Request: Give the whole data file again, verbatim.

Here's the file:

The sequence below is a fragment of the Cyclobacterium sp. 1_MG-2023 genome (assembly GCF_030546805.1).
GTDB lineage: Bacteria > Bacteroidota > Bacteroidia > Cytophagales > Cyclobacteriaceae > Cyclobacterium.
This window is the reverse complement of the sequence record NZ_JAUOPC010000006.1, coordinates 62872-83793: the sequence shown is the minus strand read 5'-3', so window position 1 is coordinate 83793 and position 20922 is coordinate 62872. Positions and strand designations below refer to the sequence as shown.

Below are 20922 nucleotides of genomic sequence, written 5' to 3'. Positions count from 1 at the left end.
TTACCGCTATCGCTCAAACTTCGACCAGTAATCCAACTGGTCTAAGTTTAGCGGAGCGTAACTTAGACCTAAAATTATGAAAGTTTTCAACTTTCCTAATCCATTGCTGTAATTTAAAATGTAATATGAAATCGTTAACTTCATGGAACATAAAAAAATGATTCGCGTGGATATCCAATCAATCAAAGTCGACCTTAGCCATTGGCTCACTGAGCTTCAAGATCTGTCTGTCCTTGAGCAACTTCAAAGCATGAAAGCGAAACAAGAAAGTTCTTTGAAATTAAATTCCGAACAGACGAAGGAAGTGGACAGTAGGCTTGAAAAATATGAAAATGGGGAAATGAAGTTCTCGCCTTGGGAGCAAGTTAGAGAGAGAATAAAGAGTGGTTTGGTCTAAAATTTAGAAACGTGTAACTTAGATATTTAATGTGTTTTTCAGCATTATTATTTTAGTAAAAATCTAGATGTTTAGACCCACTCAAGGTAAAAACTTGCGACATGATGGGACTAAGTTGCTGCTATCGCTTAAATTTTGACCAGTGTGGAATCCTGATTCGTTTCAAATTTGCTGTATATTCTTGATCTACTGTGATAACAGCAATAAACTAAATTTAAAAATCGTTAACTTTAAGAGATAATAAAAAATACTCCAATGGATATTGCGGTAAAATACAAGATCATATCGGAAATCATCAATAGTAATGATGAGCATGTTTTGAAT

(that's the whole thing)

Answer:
The sequence below is a fragment of the Cyclobacterium sp. 1_MG-2023 genome (assembly GCF_030546805.1).
GTDB lineage: Bacteria > Bacteroidota > Bacteroidia > Cytophagales > Cyclobacteriaceae > Cyclobacterium.
This window is the reverse complement of the sequence record NZ_JAUOPC010000006.1, coordinates 62872-83793: the sequence shown is the minus strand read 5'-3', so window position 1 is coordinate 83793 and position 20922 is coordinate 62872. Positions and strand designations below refer to the sequence as shown.

Below are 20922 nucleotides of genomic sequence, written 5' to 3'. Positions count from 1 at the left end.
TTACCGCTATCGCTCAAACTTCGACCAGTAATCCAACTGGTCTAAGTTTAGCGGAGCGTAACTTAGACCTAAAATTATGAAAGTTTTCAACTTTCCTAATCCATTGCTGTAATTTAAAATGTAATATGAAATCGTTAACTTCATGGAACATAAAAAAATGATTCGCGTGGATATCCAATCAATCAAAGTCGACCTTAGCCATTGGCTCACTGAGCTTCAAGATCTGTCTGTCCTTGAGCAACTTCAAAGCATGAAAGCGAAACAAGAAAGTTCTTTGAAATTAAATTCCGAACAGACGAAGGAAGTGGACAGTAGGCTTGAAAAATATGAAAATGGGGAAATGAAGTTCTCGCCTTGGGAGCAAGTTAGAGAGAGAATAAAGAGTGGTTTGGTCTAAAATTTAGAAACGTGTAACTTAGATATTTAATGTGTTTTTCAGCATTATTATTTTAGTAAAAATCTAGATGTTTAGACCCACTCAAGGTAAAAACTTGCGACATGATGGGACTAAGTTGCTGCTATCGCTTAAATTTTGACCAGTGTGGAATCCTGATTCGTTTCAAATTTGCTGTATATTCTTGATCTACTGTGATAACAGCAATAAACTAAATTTAAAAATCGTTAACTTTAAGAGATAATAAAAAATACTCCAATGGATATTGCGGTAAAATACAAGATCATATCGGAAATCATCAATAGTAATGATGAGCATGTTTTGAAT